Author Archives: Casey Brown

About Casey Brown

Casey Brown is a mom of two boys, a writer, and a high school French teacher with 19 years of classroom experience. She is passionate about travelling the world, writing, reading, and spending time with family. She has a bachelor’s degree in French Education and a master’s degree in Education (Curriculum and Teacher Leadership).

Modeling Good Tech Habits for Our Kids

TLDR: If we want our children to have a positive and healthy relationship with technology, then we need to model these behaviors for them. We need to practice what we preach.

I spend a lot of time wondering what the technological future will hold for my children. The world is changing so quickly, and more and more people have a device in their hands throughout the entire day. Nowadays many of us just wear technology around our wrist so we can have it attached to us at all times. Is this what I want for my kiddos? Do I want them to feel the need to be constantly connected to the digital world?

Whenever I start thinking about how connected this world has become, I start to become nostalgic for the ways things used to be. Do you remember going to dinner with friends and no one looking at a phone? Do you remember having a conversation with your spouse without him staring at a message on his watch? Do you remember a time when kids just had to stare out the window on a long car trip instead of watching a video? Or sit at a restaurant and just patiently wait instead of playing a game on a phone? I long for this technology-free time. I hope that someday my children will get to experience it: a moment to live in the now and disconnect, a moment to breathe in the air and detach from the technology that surrounds us.

Upon reflection, I realize that I cannot expect my kiddos to learn this on their own. Just like I teach them to say “please” and “thank you,” to show respect to their grandparents, and to tie their shoes, I must model this behavior for them. I am definitely aware that they are watching everything I do and say. If I am constantly attached to my phone, then someday they will be as well. If I want them to turn off devices and breathe every once in awhile, then I need to show them this behavior. I realize that I have to think of the advice I’m going to give them as they get older, and then I need to model that behavior for them now. Easier said than done, I’m sure.

Here are some goals for myself so that hopefully as my children get older they can emulate some positive techie behavior:

1. Set limits on screen time

If you want to make sure your kiddos aren’t on a screen 99% of their day, then you have to make sure you aren’t as well. Turn off your phone (or at least put it on “Do Not Disturb”) for certain times during the day. Close your laptop. Let your children see you without a screen in your face. Set a timer and be tech-free for an hour or two each evening.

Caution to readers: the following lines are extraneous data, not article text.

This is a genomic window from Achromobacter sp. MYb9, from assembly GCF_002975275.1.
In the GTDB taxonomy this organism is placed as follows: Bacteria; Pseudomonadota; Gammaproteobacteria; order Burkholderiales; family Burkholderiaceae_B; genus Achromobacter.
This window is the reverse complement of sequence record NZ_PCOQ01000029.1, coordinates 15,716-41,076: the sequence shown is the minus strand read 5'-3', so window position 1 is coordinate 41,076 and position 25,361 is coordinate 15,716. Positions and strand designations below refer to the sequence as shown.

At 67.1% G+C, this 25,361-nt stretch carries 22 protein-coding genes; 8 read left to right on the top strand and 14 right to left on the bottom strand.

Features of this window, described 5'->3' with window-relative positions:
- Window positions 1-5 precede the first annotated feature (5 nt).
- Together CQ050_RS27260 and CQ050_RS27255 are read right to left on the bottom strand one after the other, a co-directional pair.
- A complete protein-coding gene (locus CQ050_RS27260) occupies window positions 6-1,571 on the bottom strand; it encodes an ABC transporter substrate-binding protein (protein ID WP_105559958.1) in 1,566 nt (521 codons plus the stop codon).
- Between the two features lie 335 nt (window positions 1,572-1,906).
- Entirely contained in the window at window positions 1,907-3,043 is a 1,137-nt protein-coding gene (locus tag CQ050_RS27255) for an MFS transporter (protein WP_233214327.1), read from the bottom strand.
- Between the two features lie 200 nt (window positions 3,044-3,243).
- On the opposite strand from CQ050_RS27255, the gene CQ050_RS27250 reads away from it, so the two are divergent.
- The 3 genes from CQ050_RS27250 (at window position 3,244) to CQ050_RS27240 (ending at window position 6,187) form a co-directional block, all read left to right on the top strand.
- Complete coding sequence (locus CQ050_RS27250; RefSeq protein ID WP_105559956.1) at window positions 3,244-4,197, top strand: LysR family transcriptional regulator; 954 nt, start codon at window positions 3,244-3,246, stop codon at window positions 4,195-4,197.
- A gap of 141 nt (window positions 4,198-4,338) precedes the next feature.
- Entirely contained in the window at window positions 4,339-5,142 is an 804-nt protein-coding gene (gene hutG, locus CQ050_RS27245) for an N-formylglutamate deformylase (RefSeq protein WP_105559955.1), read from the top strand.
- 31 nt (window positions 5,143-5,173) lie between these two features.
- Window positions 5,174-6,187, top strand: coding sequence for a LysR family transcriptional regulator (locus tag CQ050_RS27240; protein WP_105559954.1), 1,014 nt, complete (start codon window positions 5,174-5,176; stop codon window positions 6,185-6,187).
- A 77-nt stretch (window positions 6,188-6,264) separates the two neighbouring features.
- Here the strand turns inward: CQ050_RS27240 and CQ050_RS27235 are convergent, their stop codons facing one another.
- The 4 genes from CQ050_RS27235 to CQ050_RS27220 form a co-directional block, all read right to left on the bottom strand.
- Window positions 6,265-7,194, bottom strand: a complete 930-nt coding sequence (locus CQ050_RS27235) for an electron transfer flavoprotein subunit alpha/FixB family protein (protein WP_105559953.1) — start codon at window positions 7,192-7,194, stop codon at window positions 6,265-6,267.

2. No technology during meals

You want your kids to focus on eating when you are eating? Then you have to make the same commitment as well. No checking emails or scrolling the news while you eat your breakfast. Concentrate on some mindful eating practices. Make the rule that there are never devices at the table when eating. This applies to restaurants as well.

3. Keep screens out of the bedrooms

Your kids would be too tempted if there were a tablet right next to their beds, and you would be tempted as well. How many of us sleep with our phone next to the bed? How many of us hope our teenagers do not sleep next to their phones someday? I definitely want my child sleeping and not texting or watching videos as he gets older. Plan to gather all devices at night and keep them in a common area to charge (like a kitchen.) These devices are off-limits when it’s time to relax and start getting ready for bed. Everyone will sleep better without the distraction of technology.

4. Focus on one thing at a time

We will want our kids to be fully present in whatever they choose to do. We need to demonstrate the same. If someone is speaking to us, we must put the phone away. If I’m working on a project on my laptop, I should not be streaming a video to the television and texting friends on my phone at the same time. Focusing means choosing one thing to which we devote our attention. Choose one thing and give it your all.

5. Never use a device while driving (duh!)

I think we all know this, but I feel like it can never be said enough. I see my husband grab his phone while driving, and our kids are in the back of the car. “What are you doing?!” I’ll say. I cannot stand it. Not only is he putting our entire family in danger, but he is also modeling for our children that this is okay. I do not want my boys to be distracted drivers, so I need my husband to stop doing this. (I also want all of us to stay alive so I also need him to stop for that reason too.)

6. Limit social media use